When we Washington types sit around and handicap the GOP field for 2016, we tend to talk about the known quantities, the people prancing around before us on a daily basis thrusting their elbows in one another’s general direction, your Pauls and Cruzes and Perrys and so on. Then Bush and Christie are mentioned. Eventually, though, some clever person shyly pipes up: “You know, keep one eye on John Kasich.”
And everyone thinks, “Yes, that’s smart.” Because Kasich is the governor of the echt-purple state, Ohio. Because he’s popular, and he’s cruising to reelection. Because his association with some of the party’s batshittier positions is remote. Because governors are usually better candidates than senators anyway.
Always has made a lot of sense to me. But yesterday, the case for Kasich got harder by dint of the governor’s electorally unfathomable and instantly controversial remarks about Obamacare. Campaigning Monday, Kasich told the Associated Press that a full repeal of the hated law is “not gonna happen.” And then he said this: “The opposition to it was really either political or ideological. I don't think that holds water against real flesh and blood, and real improvements in people’s lives.”
A Republican governor with presidential aspirations acknowledging that Obamacare is improving people’s lives is akin to...well, for starters, a Democratic governor with presidential aspirations saying the Iraq War was a dandy idea. An astonishing statement. His press aides quickly scrambled to explain that Kasich still wants to repeal and replace the law and emphasized that they were seeking some kind of correction from the AP, allegedly on the grounds that the “it” in Kasich’s quote might have meant only the Medicaid expansion, not the entire Obamacare law. [Update: Yes, it would appear that the "it" was just the Medicaid expansion, and the AP has now changed their report to reflect this. Kasich's press aide Rob Nichols called me Tuesday morning to say: "Absolutely no news was broken yesterday."]
Be that as it may, stuffing this cat back in this bag probably can’t be done. The quote is out there now. Flesh and blood improvements in people’s lives! Via Barack Obama.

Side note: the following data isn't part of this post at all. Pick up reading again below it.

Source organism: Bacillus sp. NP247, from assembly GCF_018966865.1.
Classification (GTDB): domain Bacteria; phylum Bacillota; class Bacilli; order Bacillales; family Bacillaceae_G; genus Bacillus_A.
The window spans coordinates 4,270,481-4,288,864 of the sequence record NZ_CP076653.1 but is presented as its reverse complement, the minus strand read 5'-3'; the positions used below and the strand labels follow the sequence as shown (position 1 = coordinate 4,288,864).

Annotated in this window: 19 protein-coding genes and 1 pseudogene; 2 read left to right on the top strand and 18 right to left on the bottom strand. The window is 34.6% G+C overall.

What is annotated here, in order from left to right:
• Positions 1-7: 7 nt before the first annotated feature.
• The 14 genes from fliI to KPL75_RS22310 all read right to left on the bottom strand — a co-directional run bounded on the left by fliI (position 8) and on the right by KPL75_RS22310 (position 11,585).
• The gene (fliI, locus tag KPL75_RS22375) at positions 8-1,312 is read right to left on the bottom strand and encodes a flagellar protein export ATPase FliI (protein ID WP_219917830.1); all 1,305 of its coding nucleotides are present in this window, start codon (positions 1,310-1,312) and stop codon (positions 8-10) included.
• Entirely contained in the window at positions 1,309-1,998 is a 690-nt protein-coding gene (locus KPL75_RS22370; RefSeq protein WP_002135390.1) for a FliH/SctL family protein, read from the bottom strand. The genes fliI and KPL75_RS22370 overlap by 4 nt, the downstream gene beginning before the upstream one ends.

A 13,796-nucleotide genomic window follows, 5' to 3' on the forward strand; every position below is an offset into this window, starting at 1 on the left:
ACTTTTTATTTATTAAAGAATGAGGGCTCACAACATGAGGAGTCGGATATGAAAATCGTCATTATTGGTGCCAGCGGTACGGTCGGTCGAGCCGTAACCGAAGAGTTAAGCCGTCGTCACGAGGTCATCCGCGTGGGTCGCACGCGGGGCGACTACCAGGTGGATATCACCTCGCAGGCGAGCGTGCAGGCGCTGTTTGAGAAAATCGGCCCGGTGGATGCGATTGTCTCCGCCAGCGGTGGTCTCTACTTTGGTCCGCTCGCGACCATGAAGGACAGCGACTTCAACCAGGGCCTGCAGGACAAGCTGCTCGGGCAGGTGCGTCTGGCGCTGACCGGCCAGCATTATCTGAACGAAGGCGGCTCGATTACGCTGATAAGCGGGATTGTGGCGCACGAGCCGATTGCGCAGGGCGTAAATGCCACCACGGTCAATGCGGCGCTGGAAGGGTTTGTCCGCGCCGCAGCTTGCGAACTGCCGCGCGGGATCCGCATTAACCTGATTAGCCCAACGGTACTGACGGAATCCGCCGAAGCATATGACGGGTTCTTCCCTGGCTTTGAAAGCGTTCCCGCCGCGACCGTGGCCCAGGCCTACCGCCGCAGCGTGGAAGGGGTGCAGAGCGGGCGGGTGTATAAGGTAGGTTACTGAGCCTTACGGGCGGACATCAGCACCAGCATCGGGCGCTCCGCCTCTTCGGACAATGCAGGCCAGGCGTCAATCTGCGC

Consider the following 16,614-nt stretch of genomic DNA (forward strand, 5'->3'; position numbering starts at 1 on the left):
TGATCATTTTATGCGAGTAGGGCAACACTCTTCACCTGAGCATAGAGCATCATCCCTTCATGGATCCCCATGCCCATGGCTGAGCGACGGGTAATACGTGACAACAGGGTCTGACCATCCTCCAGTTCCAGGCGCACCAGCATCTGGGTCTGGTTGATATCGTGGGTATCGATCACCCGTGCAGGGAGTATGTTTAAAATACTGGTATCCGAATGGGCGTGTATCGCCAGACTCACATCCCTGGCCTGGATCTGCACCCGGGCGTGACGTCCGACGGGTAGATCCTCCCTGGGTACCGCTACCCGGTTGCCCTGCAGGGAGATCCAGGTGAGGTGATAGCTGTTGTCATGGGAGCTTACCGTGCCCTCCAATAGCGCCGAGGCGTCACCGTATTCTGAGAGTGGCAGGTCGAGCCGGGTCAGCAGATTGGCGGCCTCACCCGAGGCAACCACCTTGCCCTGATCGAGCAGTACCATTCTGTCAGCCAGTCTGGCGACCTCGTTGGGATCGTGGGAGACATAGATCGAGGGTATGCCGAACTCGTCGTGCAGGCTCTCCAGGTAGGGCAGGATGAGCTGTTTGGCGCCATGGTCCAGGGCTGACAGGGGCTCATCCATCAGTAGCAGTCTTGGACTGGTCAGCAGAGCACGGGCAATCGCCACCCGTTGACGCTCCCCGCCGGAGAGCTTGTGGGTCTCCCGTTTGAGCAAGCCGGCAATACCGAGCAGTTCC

Intense partisans on both sides make up their minds about politicians less on intellectual or policy-substantive bases than on what we in the pundit trade call “affective” ones—having to do with their emotional responses, how a candidate or a situation makes them feel. It’s true as I say on both sides, but it’s much truer on the right these days than on the left, because the right-wing base has real power over Republican politicians, whereas the left base doesn’t have remotely that kind of power to frighten Democratic pols. If a Democrat angers the left, he or she will likely survive it except over one or two issues (the aforementioned Iraq War), and indeed is likelier than not to end up prospering from having done so (the Sister Souljah paradigm).
If a Republican enrages the right, though, he’s cooked. And it can be the smallest and most symbolic thing. Charlie Crist got thrown out of the party for one hug, after all. Mitt Romney was never the base’s favorite, of course, and neither was John McCain. But you’ll notice that when each was the party’s nominee, neither whispered a syllable that would risk offending the base. McCain elevated Sarah Palin. Romney finally adopted some slightly more centrist-seeming positions during the first debate, but he was extremely clever about that, because in doing so, he confounded the media, which were aghast at his sudden reversals of position. So in other words, the base forgave him for the crime of moving to the center because he did it in a way that made the media mad, which pleased the base voters more than his shifts displeased them.
So, back to Kasich. It was one thing to take the Medicaid money. He was one of nine Republican governors to do so, so he had company there. But there’s a right way and wrong way for a Republican governor to accept the Medicaid money. You take the Medicaid money by still complaining about the law and denouncing it, lying that your hands were tied or something like that. You don’t take it by saying it’s actually good.
But Kasich on this point was already in trouble with conservatives, because he took the money a year ago in what conservatives in the Buckeye State thought was a really shifty way. He went around the GOP-controlled state legislature, which opposed the expansion, and won a 5-2 vote on a state Controlling Board whose authority even to make such a decision was questioned at the time by conservatives. Kasich had, in the run-up to the vote, traveled the state campaigning to accept the money, even occasionally making (are you sitting down?) moral arguments in favor of helping the poor.
So all that was known. But none of it was a sound-bite like this. The obvious implication here for 2016 is that, as president, he would not seek to repeal the law, even though he still insists otherwise. So picture the GOP candidate debates of late 2015. They will be asked if they’re going to repeal all of Obamacare. Yes, the rest will thunder! But Kasich will perform some meek tap dance about repeal and replace, leaving the good parts. Good parts?! To GOP primary voters?
Well, he’ll certainly stand out from the field. And who knows. Maybe the 2016 GOP will decide that this sin is forgivable. The urge to beat Hillary Clinton will be fierce, and if the polls say Kasich can do it, then maybe voters will cut him the necessary slack. But that would be a very different electorate from the one we’ve known. My thought for now: Move that eye you were keeping on Kasich over to Indiana’s Mike Pence.
This piece has been updated throughout.